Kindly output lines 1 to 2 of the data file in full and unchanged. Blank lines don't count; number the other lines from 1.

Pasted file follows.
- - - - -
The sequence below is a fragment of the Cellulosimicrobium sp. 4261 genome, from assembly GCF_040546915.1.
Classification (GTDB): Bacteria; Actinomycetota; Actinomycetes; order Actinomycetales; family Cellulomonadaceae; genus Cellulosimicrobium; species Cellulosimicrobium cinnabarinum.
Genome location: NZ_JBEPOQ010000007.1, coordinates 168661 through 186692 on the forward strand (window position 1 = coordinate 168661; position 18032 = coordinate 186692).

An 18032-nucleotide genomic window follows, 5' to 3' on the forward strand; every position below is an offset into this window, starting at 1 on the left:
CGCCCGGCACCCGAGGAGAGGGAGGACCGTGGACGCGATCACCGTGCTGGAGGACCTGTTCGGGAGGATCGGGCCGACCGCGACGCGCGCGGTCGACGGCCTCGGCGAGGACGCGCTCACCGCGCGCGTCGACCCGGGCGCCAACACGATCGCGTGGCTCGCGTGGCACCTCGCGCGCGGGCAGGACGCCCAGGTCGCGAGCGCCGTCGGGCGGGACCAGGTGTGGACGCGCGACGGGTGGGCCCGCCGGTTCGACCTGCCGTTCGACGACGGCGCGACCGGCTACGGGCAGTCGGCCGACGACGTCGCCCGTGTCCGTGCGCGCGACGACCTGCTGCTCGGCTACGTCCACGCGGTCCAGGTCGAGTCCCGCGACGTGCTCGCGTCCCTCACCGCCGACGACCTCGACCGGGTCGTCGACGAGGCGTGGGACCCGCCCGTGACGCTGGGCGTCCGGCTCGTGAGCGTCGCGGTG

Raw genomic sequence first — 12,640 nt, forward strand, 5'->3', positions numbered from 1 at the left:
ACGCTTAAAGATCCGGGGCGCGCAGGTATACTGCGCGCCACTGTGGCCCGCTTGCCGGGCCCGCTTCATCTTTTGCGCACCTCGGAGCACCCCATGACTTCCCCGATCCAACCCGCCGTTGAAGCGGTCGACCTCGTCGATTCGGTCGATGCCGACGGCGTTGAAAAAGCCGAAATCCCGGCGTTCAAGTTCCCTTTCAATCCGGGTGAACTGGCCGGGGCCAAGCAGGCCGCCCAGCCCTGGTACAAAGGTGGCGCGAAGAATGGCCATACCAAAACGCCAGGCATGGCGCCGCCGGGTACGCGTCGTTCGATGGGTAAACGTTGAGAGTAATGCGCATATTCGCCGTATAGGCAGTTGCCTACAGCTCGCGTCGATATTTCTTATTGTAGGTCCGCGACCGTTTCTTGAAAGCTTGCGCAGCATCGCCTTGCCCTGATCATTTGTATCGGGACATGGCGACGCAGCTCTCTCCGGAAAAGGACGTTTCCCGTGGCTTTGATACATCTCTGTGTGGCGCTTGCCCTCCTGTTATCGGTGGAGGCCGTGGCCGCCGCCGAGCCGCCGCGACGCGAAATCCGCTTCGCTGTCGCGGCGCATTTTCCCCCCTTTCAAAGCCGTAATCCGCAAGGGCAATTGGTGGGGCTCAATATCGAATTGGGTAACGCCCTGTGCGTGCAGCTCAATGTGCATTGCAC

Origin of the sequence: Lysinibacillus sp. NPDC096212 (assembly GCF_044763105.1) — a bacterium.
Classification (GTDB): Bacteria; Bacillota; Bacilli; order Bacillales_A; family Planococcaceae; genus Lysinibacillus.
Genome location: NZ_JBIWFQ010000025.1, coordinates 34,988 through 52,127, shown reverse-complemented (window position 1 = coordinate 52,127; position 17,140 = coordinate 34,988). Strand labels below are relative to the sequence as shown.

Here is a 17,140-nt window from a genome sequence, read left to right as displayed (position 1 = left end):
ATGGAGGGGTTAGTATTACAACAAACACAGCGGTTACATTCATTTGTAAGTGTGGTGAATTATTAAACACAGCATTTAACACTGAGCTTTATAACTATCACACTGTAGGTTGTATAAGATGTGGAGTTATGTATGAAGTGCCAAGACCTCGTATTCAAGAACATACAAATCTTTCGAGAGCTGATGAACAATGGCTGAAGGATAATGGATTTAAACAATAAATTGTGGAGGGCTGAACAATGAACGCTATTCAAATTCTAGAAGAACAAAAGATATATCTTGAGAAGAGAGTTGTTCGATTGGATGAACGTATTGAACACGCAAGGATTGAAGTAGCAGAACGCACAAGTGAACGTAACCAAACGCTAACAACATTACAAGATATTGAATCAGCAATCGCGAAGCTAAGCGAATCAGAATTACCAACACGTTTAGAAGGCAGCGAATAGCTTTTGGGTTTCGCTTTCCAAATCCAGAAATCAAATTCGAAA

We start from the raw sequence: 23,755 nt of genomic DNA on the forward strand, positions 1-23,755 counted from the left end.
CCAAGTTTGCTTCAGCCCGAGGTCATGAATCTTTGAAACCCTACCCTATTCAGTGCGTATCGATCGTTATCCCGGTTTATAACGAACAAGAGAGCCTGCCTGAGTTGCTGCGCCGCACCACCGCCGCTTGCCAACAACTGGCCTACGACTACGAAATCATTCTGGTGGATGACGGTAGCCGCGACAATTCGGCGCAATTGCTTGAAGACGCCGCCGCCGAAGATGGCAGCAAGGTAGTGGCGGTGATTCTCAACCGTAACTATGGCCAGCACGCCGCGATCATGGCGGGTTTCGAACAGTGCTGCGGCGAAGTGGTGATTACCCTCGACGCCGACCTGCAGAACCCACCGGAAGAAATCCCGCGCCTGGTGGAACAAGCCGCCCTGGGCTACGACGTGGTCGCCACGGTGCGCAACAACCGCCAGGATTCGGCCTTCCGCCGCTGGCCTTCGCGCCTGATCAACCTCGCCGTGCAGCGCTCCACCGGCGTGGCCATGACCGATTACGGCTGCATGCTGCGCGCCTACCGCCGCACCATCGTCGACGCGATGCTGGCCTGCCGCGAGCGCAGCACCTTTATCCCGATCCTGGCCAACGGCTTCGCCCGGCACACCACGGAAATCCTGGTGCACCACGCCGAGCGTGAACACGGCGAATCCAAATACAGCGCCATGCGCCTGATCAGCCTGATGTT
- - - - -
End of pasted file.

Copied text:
The sequence below is a fragment of the Cellulosimicrobium sp. 4261 genome, from assembly GCF_040546915.1.
Classification (GTDB): Bacteria; Actinomycetota; Actinomycetes; order Actinomycetales; family Cellulomonadaceae; genus Cellulosimicrobium; species Cellulosimicrobium cinnabarinum.